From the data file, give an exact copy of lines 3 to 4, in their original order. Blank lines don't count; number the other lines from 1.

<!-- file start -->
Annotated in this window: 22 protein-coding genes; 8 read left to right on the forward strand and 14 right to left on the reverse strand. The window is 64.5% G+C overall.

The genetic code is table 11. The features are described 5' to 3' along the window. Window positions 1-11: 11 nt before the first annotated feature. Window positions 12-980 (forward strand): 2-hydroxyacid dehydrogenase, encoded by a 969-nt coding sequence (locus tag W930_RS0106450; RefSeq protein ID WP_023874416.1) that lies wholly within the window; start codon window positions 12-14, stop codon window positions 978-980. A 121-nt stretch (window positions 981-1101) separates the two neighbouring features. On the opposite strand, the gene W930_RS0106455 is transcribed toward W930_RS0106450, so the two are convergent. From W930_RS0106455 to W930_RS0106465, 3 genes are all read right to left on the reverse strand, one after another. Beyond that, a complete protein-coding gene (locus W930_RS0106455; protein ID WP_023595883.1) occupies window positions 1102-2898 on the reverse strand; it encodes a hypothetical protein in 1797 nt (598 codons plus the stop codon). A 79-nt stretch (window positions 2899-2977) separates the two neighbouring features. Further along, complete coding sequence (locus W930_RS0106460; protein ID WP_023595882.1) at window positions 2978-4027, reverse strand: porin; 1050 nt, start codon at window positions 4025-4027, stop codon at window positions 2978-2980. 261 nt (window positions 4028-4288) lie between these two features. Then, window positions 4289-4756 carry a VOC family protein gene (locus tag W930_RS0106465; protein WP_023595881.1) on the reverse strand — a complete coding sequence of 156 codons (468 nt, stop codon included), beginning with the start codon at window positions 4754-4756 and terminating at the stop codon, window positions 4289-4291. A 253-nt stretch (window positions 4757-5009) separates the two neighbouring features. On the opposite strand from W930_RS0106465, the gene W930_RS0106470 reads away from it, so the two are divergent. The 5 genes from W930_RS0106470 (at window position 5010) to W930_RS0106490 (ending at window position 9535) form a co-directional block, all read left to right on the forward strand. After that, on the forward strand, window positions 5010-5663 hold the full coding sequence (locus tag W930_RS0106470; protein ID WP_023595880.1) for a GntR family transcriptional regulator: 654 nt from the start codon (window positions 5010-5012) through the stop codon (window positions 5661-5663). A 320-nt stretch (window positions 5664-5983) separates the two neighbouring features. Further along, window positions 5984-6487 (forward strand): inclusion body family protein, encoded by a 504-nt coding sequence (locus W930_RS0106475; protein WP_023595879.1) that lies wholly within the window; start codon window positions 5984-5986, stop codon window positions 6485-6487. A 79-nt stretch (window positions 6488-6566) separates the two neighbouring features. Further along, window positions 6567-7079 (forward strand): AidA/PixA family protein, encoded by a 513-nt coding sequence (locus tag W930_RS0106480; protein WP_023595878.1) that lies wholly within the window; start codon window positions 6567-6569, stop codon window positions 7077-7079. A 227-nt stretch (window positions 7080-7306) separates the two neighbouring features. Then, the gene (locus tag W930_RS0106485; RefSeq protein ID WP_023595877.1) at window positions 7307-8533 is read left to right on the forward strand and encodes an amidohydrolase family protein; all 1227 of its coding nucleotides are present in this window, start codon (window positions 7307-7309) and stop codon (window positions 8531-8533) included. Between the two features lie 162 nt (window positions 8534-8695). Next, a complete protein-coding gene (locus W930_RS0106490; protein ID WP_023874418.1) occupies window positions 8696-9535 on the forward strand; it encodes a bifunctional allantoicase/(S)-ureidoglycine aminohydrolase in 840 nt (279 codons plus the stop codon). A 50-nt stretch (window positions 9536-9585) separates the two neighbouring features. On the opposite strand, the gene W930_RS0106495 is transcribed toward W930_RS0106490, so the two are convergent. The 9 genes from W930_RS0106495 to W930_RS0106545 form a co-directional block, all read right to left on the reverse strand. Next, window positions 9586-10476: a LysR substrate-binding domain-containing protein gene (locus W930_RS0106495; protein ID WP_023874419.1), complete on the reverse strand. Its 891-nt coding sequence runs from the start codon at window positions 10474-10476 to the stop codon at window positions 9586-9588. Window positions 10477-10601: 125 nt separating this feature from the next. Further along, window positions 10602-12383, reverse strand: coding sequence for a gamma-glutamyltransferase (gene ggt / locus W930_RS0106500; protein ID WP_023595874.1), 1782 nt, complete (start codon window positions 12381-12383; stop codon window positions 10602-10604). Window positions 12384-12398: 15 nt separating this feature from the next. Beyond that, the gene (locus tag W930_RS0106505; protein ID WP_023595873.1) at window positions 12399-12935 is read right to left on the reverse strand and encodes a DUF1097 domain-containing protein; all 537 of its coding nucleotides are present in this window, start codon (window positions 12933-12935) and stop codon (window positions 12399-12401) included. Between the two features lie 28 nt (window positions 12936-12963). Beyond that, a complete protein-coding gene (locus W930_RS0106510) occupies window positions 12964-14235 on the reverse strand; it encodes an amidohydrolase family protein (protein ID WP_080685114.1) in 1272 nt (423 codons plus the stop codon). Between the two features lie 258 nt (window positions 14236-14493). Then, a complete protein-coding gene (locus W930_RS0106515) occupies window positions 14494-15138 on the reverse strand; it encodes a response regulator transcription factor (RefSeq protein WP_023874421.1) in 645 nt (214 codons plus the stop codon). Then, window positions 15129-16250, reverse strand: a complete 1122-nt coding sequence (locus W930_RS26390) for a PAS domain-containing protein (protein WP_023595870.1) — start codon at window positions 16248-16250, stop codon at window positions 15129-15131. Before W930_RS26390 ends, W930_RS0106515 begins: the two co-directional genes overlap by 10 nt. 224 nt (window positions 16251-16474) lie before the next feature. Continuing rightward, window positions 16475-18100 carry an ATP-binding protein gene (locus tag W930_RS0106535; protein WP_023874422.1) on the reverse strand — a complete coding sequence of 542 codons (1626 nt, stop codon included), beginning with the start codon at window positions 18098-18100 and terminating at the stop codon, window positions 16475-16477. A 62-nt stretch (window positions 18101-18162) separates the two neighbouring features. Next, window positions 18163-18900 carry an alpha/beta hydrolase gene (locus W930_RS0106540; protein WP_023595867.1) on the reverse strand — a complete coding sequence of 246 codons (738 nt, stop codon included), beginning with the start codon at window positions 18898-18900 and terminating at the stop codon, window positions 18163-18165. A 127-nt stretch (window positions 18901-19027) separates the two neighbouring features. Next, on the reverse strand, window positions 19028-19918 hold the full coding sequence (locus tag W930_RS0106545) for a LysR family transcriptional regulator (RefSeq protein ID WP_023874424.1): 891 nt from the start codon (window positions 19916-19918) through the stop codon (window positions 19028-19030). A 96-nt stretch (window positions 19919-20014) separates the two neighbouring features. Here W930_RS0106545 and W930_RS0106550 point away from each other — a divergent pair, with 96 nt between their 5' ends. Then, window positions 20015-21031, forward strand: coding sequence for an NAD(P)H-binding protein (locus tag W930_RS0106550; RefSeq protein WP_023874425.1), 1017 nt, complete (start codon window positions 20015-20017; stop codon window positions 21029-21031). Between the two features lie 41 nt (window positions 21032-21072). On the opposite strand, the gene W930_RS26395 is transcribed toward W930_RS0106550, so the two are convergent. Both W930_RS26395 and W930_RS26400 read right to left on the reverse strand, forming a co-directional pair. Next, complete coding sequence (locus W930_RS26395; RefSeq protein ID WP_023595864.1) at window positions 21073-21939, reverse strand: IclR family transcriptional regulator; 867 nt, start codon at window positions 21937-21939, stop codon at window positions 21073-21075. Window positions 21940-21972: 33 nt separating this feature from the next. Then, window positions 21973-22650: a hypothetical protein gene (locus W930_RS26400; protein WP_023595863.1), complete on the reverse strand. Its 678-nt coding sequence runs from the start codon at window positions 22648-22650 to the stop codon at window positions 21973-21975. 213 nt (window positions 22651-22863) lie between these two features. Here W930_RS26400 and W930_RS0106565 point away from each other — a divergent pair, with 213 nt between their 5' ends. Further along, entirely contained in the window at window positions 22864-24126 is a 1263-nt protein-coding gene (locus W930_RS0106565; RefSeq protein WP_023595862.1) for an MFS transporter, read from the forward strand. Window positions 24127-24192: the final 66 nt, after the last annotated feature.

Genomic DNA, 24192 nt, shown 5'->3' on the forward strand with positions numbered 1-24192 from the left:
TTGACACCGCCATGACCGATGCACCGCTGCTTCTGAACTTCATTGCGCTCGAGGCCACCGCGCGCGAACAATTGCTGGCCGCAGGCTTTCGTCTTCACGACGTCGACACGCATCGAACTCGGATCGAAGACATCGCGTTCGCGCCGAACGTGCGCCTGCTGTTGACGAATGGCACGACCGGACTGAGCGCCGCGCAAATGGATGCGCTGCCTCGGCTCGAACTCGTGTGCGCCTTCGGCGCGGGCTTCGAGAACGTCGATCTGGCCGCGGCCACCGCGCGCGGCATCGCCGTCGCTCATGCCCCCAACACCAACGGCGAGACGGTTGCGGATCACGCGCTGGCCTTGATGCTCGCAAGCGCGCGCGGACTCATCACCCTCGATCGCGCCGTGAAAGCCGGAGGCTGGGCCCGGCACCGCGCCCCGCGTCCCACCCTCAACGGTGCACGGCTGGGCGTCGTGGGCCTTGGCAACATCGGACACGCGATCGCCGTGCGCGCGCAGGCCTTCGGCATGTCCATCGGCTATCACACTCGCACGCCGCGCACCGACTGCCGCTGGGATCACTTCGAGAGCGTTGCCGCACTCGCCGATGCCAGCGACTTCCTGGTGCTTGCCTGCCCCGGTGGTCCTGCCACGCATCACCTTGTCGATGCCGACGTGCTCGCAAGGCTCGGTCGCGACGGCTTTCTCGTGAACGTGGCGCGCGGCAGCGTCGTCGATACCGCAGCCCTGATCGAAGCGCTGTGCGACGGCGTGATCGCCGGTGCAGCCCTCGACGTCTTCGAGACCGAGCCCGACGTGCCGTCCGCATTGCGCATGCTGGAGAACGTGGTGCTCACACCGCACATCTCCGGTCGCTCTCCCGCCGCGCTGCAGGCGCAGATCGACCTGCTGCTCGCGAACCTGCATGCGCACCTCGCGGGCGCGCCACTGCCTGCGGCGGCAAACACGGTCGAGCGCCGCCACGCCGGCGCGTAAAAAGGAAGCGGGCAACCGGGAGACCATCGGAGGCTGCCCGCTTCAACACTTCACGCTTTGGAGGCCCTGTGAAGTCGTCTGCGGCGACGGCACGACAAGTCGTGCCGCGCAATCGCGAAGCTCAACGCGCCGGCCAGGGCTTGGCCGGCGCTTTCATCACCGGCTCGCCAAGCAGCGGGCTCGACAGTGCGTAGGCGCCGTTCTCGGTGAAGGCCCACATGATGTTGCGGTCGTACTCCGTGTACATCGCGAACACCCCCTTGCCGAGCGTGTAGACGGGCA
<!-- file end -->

Genomic DNA, 24192 nt, shown 5'->3' on the forward strand with positions numbered 1-24192 from the left:
TTGACACCGCCATGACCGATGCACCGCTGCTTCTGAACTTCATTGCGCTCGAGGCCACCGCGCGCGAACAATTGCTGGCCGCAGGCTTTCGTCTTCACGACGTCGACACGCATCGAACTCGGATCGAAGACATCGCGTTCGCGCCGAACGTGCGCCTGCTGTTGACGAATGGCACGACCGGACTGAGCGCCGCGCAAATGGATGCGCTGCCTCGGCTCGAACTCGTGTGCGCCTTCGGCGCGGGCTTCGAGAACGTCGATCTGGCCGCGGCCACCGCGCGCGGCATCGCCGTCGCTCATGCCCCCAACACCAACGGCGAGACGGTTGCGGATCACGCGCTGGCCTTGATGCTCGCAAGCGCGCGCGGACTCATCACCCTCGATCGCGCCGTGAAAGCCGGAGGCTGGGCCCGGCACCGCGCCCCGCGTCCCACCCTCAACGGTGCACGGCTGGGCGTCGTGGGCCTTGGCAACATCGGACACGCGATCGCCGTGCGCGCGCAGGCCTTCGGCATGTCCATCGGCTATCACACTCGCACGCCGCGCACCGACTGCCGCTGGGATCACTTCGAGAGCGTTGCCGCACTCGCCGATGCCAGCGACTTCCTGGTGCTTGCCTGCCCCGGTGGTCCTGCCACGCATCACCTTGTCGATGCCGACGTGCTCGCAAGGCTCGGTCGCGACGGCTTTCTCGTGAACGTGGCGCGCGGCAGCGTCGTCGATACCGCAGCCCTGATCGAAGCGCTGTGCGACGGCGTGATCGCCGGTGCAGCCCTCGACGTCTTCGAGACCGAGCCCGACGTGCCGTCCGCATTGCGCATGCTGGAGAACGTGGTGCTCACACCGCACATCTCCGGTCGCTCTCCCGCCGCGCTGCAGGCGCAGATCGACCTGCTGCTCGCGAACCTGCATGCGCACCTCGCGGGCGCGCCACTGCCTGCGGCGGCAAACACGGTCGAGCGCCGCCACGCCGGCGCGTAAAAAGGAAGCGGGCAACCGGGAGACCATCGGAGGCTGCCCGCTTCAACACTTCACGCTTTGGAGGCCCTGTGAAGTCGTCTGCGGCGACGGCACGACAAGTCGTGCCGCGCAATCGCGAAGCTCAACGCGCCGGCCAGGGCTTGGCCGGCGCTTTCATCACCGGCTCGCCAAGCAGCGGGCTCGACAGTGCGTAGGCGCCGTTCTCGGTGAAGGCCCACATGATGTTGCGGTCGTACTCCGTGTACATCGCGAACACCCCCTTGCCGAGCGTGTAGACGGGCA